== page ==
Experts believe that by implementing reform-oriented macro-economic policy and setting the right business climate, Macedonia will increase foreign direct investment.
By Goran Trajkov for Southeast European Times in Skopje – 27/05/10
Johnson Controls is one company that has invested in Macedonia. [Tomislav Geor-giev/SETimes]
International institutions like the IMF and World Bank continue to recognise Macedonia's business progress, having ranked it the world's third reformer in 2008-2009, according to the Bank's Doing Business Report 2010. Analysts agree that the country's efforts to improve the investment climate are noteworthy.
"Macedonia instituted a flat individual income and corporate tax rate of 10%, and abolished the capital gains tax, which makes it one of the most competitive business environments in Europe," Heritage Foundation Center for International Trade and Economics Director Terry Miller told SETimes.
The country's reforms in labour market flexibility and regulation of investment enabled its economy to achieve one of the highest score improvements in the Foundation's 2010 Index of Economic Freedom.
Among other measures to woo investors, Macedonia reduced the minimum administrative requirements. It introduced a modern electronic real estate cadastre, a system for electronic tax payment, a one-stop-shop for company registration and border trading.
Analysts believe the banks' recent announcement of plans to lower interest rates is another positive signal.
The government has aggressively sought investment opportunities, such as during Prime Minister Nikola Gruevski's December visit to Turkey, where he was accompanied by a delegation of business leaders. At the Macedonian-Turkish Business Forum, the CEOs of several hundred Turkish and Macedonian companies explored opportunities.
Soon after, Turkish Foreign Minister Ahmet Davutoglu characterised the entry of the Turkish company TAV in Macedonia as a "special opening for Turkey and for TAV". He added, "We will support investors from today onward to invest even more."
The Macedonian government recognised a particularly valuable opportunity at the Shanghai 2010 Expo last month. A high-level delegation, headed by Parliament Speaker Trajko Veljanovski, met with Chinese President Hu Jintao, Vice President Xi Jinping and Parliament Speaker Wu Banguo.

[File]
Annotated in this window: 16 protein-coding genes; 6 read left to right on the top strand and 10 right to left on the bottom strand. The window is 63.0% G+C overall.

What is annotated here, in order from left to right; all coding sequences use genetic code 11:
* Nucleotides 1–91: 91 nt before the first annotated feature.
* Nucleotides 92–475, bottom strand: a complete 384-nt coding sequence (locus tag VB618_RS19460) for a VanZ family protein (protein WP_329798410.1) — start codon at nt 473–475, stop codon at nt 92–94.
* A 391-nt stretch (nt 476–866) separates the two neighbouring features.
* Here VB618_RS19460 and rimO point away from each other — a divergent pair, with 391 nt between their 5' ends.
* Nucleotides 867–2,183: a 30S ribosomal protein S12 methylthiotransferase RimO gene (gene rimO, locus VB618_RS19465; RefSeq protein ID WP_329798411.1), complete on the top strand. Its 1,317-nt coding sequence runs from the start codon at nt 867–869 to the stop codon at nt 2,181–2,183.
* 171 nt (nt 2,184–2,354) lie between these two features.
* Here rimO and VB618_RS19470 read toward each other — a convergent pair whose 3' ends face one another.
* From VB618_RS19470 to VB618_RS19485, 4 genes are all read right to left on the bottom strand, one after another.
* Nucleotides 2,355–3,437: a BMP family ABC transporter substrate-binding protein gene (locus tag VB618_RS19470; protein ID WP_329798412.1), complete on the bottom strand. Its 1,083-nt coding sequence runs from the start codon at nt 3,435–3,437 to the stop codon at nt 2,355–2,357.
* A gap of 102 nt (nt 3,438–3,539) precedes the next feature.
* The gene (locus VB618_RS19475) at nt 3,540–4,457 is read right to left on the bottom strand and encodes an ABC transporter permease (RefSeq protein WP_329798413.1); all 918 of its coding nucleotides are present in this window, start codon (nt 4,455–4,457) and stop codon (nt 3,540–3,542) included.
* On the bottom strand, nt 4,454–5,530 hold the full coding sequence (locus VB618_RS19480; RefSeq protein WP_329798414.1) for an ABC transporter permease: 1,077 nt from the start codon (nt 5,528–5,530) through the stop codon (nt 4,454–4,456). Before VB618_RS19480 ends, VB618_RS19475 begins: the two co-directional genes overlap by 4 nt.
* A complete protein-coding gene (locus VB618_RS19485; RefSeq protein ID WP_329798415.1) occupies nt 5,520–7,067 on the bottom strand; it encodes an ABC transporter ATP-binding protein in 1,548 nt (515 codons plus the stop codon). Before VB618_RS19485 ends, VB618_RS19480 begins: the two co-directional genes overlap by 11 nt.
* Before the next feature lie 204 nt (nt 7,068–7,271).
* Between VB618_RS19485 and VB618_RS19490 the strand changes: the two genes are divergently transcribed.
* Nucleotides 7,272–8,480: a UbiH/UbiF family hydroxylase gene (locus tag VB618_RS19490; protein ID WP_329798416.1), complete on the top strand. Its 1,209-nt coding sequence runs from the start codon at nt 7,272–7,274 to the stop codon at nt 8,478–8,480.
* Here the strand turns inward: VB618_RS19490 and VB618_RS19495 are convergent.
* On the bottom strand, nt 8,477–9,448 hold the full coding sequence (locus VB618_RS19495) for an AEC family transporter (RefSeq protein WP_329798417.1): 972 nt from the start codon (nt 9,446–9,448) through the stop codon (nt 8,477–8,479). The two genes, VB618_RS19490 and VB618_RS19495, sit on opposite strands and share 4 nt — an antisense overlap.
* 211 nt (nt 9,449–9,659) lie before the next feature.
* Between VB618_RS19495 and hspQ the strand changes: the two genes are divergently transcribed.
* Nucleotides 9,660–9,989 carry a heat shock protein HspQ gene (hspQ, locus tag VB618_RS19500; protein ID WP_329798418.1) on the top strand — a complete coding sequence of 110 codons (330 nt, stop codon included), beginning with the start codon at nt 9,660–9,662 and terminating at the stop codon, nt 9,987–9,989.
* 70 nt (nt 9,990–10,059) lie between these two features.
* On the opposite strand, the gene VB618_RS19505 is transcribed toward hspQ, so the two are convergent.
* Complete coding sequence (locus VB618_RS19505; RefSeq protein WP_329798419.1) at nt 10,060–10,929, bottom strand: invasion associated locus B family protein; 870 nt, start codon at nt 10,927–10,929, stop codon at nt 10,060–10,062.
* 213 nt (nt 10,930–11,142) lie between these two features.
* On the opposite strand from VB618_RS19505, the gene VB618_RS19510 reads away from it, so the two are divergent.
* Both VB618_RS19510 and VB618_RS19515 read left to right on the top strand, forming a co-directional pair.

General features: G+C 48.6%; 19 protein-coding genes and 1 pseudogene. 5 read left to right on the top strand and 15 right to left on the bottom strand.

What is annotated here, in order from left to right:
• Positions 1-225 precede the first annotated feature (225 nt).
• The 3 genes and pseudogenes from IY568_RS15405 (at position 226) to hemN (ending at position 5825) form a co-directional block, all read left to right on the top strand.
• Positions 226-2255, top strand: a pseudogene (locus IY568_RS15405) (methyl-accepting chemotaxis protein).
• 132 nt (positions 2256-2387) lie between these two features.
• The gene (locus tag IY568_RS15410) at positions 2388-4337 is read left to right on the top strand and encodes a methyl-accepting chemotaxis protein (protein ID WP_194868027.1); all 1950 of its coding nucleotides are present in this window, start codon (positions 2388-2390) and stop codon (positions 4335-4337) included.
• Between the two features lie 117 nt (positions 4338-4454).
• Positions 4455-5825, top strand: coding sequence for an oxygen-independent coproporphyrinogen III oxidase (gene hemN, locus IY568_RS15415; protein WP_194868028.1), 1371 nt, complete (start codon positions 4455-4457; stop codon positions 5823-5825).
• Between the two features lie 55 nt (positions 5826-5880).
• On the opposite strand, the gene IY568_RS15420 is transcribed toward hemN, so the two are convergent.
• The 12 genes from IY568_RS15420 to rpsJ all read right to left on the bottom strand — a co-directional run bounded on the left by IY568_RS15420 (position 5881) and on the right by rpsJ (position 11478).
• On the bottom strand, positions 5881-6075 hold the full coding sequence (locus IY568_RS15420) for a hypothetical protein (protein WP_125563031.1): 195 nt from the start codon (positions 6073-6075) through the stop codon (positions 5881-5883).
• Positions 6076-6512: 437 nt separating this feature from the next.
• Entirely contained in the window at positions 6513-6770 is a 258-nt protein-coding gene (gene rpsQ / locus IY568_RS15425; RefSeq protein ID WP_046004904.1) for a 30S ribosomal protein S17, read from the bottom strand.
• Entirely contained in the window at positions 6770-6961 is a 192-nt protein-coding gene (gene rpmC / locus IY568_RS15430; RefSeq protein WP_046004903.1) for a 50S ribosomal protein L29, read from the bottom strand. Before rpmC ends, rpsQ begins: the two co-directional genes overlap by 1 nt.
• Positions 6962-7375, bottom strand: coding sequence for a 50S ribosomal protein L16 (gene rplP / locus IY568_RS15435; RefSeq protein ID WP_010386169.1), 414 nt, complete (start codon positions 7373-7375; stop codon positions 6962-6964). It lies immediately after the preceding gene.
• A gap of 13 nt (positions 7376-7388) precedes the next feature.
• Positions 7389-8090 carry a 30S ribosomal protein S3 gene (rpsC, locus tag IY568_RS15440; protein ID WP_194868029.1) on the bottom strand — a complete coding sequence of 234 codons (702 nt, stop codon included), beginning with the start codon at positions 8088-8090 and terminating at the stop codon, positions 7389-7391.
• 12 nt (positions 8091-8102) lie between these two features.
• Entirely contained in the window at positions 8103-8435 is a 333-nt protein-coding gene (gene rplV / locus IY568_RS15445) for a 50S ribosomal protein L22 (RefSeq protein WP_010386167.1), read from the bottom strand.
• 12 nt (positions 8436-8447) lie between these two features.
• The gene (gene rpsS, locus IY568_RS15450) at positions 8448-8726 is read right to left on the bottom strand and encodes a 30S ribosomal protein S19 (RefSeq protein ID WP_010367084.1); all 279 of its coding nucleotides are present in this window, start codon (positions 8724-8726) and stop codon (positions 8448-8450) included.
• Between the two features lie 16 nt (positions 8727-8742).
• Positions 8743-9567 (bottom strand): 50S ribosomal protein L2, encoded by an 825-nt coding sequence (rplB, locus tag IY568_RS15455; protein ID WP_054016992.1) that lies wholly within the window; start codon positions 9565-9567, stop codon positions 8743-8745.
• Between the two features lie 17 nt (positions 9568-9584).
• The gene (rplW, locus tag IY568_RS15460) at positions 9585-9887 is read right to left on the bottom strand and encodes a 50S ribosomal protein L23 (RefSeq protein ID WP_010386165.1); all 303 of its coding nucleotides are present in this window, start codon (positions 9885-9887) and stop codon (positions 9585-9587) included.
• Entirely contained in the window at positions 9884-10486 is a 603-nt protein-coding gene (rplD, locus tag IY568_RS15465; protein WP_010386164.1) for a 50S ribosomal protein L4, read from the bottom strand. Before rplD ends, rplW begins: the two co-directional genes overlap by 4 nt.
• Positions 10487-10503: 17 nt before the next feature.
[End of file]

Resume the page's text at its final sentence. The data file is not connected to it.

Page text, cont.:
"The co-operation between our two states will broaden even more in different fields and we are prepared to strengthen our activities ... especially economic co-operation," Veljanovski said.
FON University Economics Professor Mirko Tripunovski explained that in addition to the government's macro-economic reform policy, the opening of the second free economic zone at Bunardzik, near Skopje, and the entry of US companies Johnson Controls and Johnson Metty signal the beginning of a new phase.
Chairman and CEO of Johnson Controls John Barts confirmed he is satisfied with the condi-tions in which his company operates. "The Macedonian government has been extremely committed and I would like to thank its officials for their work in supporting our effort," he said.
"Many other firms are finishing their projects and expect to conclude the last agreements, which shows that gradually, room for entry of foreign companies opens," Tripunovski told SETimes.
He also expects investors who had put projects on hold due to the economic crisis to reactivate them soon.
However, there are challenges. "The problem of not quite efficient government and institutional bureaucracy remains. The situation is similar in the courts as well," FON Associate Professor Marija Zarezankova-Potevska told SETimes. She explained the government is making every effort to address the challenges, but of particular importance are efforts to root out corruption -- a sign things are moving in the right direction.
"Foreign investors most often want to have a region-wide coverage and many are already in the Balkans and cover Macedonia. What remains is to point out to them links that are attractive for Macedonia," said Zarezankova-Potevska.